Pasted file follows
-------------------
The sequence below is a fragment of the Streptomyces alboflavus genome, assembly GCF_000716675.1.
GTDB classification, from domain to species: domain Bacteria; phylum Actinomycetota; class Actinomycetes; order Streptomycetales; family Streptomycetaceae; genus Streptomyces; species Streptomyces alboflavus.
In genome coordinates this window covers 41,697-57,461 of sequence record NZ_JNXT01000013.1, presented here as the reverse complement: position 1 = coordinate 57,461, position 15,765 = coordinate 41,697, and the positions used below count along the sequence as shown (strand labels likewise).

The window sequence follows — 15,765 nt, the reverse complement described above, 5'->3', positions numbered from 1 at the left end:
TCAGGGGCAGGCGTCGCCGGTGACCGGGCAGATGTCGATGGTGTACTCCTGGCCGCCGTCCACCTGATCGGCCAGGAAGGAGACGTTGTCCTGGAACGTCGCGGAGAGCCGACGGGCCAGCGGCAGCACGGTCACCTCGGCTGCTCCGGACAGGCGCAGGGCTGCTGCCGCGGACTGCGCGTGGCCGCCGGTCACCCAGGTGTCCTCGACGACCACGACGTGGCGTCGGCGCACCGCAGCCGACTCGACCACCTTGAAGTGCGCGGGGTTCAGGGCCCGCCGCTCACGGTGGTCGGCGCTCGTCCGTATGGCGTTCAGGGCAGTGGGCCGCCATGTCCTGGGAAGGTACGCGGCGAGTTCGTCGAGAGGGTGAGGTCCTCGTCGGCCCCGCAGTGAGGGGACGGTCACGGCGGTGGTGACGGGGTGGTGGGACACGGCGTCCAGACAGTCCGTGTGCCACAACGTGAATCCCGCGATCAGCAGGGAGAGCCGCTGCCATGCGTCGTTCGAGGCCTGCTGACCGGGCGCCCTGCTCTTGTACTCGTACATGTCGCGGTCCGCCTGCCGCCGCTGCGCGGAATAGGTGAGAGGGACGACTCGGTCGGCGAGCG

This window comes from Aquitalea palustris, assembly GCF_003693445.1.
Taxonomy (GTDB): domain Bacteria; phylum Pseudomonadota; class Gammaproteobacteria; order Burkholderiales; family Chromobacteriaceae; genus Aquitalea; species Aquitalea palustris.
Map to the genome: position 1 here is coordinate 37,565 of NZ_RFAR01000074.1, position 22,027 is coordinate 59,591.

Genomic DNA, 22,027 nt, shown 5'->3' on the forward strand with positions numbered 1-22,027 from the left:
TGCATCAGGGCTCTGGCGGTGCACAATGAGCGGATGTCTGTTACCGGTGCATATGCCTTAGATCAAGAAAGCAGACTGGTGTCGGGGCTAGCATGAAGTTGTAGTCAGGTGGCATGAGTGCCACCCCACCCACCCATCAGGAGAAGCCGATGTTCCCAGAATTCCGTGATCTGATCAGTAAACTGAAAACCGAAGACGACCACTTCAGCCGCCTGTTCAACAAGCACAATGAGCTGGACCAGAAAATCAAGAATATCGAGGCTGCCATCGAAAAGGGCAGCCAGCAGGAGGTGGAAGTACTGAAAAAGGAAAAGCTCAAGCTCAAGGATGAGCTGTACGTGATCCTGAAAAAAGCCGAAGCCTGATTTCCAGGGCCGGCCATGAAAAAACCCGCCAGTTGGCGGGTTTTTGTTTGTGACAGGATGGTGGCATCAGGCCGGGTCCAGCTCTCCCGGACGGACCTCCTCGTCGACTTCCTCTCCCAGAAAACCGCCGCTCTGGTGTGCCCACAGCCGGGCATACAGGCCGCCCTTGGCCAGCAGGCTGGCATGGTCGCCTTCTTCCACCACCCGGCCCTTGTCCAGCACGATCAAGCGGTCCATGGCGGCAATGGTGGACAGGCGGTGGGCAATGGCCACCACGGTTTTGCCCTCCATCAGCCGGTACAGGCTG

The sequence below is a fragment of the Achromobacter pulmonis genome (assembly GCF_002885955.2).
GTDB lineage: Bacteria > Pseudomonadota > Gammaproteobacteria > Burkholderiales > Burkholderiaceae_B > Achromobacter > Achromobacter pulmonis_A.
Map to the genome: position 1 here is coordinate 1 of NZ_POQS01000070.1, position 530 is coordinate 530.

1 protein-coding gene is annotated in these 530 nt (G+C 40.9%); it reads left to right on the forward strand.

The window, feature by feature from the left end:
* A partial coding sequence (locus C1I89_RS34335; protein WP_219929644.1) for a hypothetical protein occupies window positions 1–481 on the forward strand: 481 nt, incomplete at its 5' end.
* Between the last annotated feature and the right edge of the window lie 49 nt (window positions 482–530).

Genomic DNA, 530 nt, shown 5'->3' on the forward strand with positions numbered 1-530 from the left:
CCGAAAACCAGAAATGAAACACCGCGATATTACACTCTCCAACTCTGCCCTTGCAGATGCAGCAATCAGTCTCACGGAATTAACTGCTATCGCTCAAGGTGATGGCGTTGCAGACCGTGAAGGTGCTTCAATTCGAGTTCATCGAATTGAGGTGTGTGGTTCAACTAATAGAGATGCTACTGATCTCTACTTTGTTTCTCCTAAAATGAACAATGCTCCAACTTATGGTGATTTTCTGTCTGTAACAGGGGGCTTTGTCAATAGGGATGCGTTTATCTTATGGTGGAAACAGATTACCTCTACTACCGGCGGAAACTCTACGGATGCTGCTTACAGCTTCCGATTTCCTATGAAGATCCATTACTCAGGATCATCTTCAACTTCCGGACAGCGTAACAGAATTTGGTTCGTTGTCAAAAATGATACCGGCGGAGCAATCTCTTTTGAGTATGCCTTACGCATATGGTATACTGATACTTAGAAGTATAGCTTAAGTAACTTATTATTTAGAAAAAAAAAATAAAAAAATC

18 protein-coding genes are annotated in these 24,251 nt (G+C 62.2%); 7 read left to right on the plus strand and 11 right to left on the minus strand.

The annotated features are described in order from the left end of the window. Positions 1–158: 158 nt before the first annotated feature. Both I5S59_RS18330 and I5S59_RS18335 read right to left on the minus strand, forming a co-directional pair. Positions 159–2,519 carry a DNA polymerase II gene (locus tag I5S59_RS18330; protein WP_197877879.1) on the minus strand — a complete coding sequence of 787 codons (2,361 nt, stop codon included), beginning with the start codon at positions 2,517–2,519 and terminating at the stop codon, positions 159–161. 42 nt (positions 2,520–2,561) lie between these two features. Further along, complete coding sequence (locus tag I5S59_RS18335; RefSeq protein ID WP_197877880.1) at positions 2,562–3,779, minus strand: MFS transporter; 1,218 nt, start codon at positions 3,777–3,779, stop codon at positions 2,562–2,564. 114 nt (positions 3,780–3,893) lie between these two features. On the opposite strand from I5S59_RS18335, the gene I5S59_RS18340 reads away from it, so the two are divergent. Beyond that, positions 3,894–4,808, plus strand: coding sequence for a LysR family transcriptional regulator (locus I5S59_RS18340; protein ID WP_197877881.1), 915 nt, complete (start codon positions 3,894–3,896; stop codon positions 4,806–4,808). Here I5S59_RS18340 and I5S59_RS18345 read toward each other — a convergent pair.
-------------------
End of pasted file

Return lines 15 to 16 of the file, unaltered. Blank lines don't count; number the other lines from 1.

The window, feature by feature from the left end:
* A partial coding sequence (locus C1I89_RS34335; protein WP_219929644.1) for a hypothetical protein occupies window positions 1–481 on the forward strand: 481 nt, incomplete at its 5' end.